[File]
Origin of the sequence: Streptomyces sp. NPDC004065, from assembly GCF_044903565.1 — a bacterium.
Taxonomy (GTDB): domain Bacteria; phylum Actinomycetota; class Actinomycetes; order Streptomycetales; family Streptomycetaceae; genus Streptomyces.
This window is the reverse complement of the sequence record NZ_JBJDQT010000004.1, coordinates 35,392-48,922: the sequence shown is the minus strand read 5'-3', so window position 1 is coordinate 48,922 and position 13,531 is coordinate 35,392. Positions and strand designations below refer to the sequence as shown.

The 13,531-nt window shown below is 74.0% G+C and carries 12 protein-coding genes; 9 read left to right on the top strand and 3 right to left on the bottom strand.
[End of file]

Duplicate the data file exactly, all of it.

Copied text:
Origin of the sequence: Streptomyces sp. NPDC004065, from assembly GCF_044903565.1 — a bacterium.
Taxonomy (GTDB): domain Bacteria; phylum Actinomycetota; class Actinomycetes; order Streptomycetales; family Streptomycetaceae; genus Streptomyces.
This window is the reverse complement of the sequence record NZ_JBJDQT010000004.1, coordinates 35,392-48,922: the sequence shown is the minus strand read 5'-3', so window position 1 is coordinate 48,922 and position 13,531 is coordinate 35,392. Positions and strand designations below refer to the sequence as shown.

The 13,531-nt window shown below is 74.0% G+C and carries 12 protein-coding genes; 9 read left to right on the top strand and 3 right to left on the bottom strand.